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Meninism is term used which has been used to describe various groups, including the men's rights movement, and male feminists. The term is sometimes used sincerely to challenge social issues facing men, and sometimes satirically or semi-satirically as a word-play on feminism. Members of these groups are known as meninists.


The term meninism was used in the early 2000s to describe male feminists who opposed sexism and supported women's right for equality in society, politics and at work.[1][2] By the next decade, the term was used on social media to make jokes which mocked and criticised radical feminism.[3][4] In 2013 the BBC reported that the hashtag #MeninistTwitter was being used on Twitter, first to share jokes about feminism, but later to share more serious difficulties facing modern men.[3] In 2015, Nolan Feeney of Time reported that those who used meninist hashtags "generally fall in two camps: people who use the term to call out ways they believe they’ve been victimised by feminism, and people who make fun of the first group for not understanding what feminism means in the first place".[5]


The term has partially evolved into a movement promoting awareness of the issues which the movement perceives as affecting men, opposition to the perceived oppression men face in the 21st century, opposition to the way some perceive that men are victimised by modern-day feminism, and occasionally violence against men.[3][4][5] Women also identify as meninists.[4][6]

According to Martin Daubney of The Telegraph, some meninists have used the term to discuss serious issues affecting men, such as domestic violence against men; fathers' rights and divorce issues; and disproportionate male prison sentences, suicide rates, and rates of homelessness.[4] According to Radhika Sanghani of The Telegraph, the hashtag is most commonly used on Twitter to mock feminism, but has also been used as a way to draw attention to men's issues, similar to "The Red Pill" forum on Reddit. Sanghani says that the movement's reaction to feminism is based more on the label than feminism's views.[7] Abigail James writing for Catholic Online said that while meninism raises legitimate issues which should be taken seriously, its heart is based on a misinterpretation of the meaning of feminism.[8] Antifeminism is also associated with the Meninist movement.[9]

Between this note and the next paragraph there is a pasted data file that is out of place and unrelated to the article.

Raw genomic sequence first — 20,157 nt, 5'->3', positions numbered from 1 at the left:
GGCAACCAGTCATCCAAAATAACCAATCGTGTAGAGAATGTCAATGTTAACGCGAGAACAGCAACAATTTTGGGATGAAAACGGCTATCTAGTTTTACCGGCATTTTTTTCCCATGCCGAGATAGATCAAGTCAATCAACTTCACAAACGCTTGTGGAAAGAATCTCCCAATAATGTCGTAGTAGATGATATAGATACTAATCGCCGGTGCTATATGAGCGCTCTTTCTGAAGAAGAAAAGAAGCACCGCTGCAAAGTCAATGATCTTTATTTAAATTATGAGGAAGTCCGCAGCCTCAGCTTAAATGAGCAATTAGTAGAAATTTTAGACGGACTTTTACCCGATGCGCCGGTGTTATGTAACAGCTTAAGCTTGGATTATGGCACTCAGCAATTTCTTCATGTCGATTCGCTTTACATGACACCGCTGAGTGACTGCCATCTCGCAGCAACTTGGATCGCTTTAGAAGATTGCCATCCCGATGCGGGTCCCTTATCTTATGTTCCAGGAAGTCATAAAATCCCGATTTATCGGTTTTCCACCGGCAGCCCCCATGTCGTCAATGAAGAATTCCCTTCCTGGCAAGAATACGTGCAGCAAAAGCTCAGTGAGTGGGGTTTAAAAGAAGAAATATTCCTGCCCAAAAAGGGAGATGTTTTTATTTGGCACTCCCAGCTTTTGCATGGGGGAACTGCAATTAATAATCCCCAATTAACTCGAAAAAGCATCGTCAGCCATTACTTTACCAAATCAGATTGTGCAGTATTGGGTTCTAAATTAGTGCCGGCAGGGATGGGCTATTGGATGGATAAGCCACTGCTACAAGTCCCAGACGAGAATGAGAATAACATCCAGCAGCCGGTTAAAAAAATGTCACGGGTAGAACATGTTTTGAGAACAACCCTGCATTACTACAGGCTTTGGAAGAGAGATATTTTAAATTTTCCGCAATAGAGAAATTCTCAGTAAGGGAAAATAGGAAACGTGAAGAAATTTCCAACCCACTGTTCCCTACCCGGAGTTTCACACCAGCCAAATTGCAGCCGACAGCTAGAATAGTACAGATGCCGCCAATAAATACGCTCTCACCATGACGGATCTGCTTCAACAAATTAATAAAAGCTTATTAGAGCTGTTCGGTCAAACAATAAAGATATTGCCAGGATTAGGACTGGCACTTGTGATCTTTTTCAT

Mintified, an India-based media website, started the #BlameOneNotAll hashtag to discourage generalisations of men. According to Victoria Richards of The Independent, the campaign was part of the meninist movement. The campaign received backlash for shifting focus away from the victims of rape and implying that basic decency should be rewarded.[10] In an opinion piece for The Economic Times Shephali Bhatt criticised the use of the movement and International Men's Day to sell deodorant, saying "...for an initiative to become a social phenomena, it needs to be rooted in truth. And the truth is that [men are] a sufficiently privileged gender, comparatively."[11]

James Millar used the phrase in the New Statesman stating that for meninists "fighting, cat-calling and barbecuing is basically all [they’ve] got".[12]

The hashtags have also been used for T-shirts and similar, with self-portraits of people wearing the clothes widely shared on social media. Several outlets reported that the clothes and images were widely mocked, and often Photoshopped sarcastically.[5][6][13][14]


  1. ^ "Meninist: Men supporting the women's movement". Archived from the original on 8 February 2001. Retrieved 25 June 2015. See also: this link.
  2. ^ Goldrick-Jones, Amanda (2002). "Profeminism on the World Wide Web: Meninist - United States". Men who Believe in Feminism. Westport, CT: Praeger Publishers. p. 179. ISBN 9780275968229.
  3. ^ a b c Zand, Benjamin (20 December 2013). "#BBCtrending: Feminism v Meninism". BBC News. Retrieved 25 June 2015.
  4. ^ a b c d Daubney, Martin (29 December 2014). "Will 2015 be the year of meninism?". The Telegraph. Retrieved 25 June 2015.
  5. ^ a b c Feeney, Nolan (19 January 2015). "This Is What Happens When You Show Off Your 'Meninist' T-Shirt". TIME. Retrieved 25 June 2015.
  6. ^ a b Lynch, Alison (25 June 2015). "Women disillusioned with feminism are turning to meninism". Metro. Retrieved 25 June 2015.
  7. ^ Sanghani, Radhika (1 February 2015). "Feminists v Meninists: The labels we could all afford to ditch". The Telegraph. Retrieved 25 June 2015.
  8. ^ James, Abigail (19 December 2014). "Feminism takes a sharp hit as men fight back with Meninism". Catholic Online. Retrieved 25 June 2015.
  9. ^ Lin, Jie Liang (2017), "Antifeminism Online: MGTOW (Men Going Their Own Way)", Digital Environments, Ethnographic Perspectives Across Global Online and Offline Spaces, Transcript Verlag: 77–96, ISBN 9783837634976, retrieved 2018-09-28
  10. ^ Richards, Victoria (25 May 2015). "'Don't blame all men for rape' campaign backfires spectacularly". The Independent. Retrieved 25 June 2015.
  11. ^ Bhatt, Shephali (26 November 2014). "How meninism campaigns can explain gender inequality against men better". Economic Times. Retrieved 25 June 2015.
  12. ^ Millar, James (15 January 2019). "The Gillette ad campaign shows Piers Morgan is wrong – men are getting better". New Statesman. Retrieved 23 January 2019.
  13. ^ Warren, Rossalyn (19 January 2015). "People Are Wearing Anti-Feminist "Meninist" T-Shirts And The Internet Has Responded Amusingly". Buzzfeed. Retrieved 17 June 2016.
  14. ^ Peters, Lucia (20 January 2015). "#Meninist T-Shirts Got a Photoshop Makeover Thanks to Twitter, and It's Glorious". Retrieved 17 June 2016.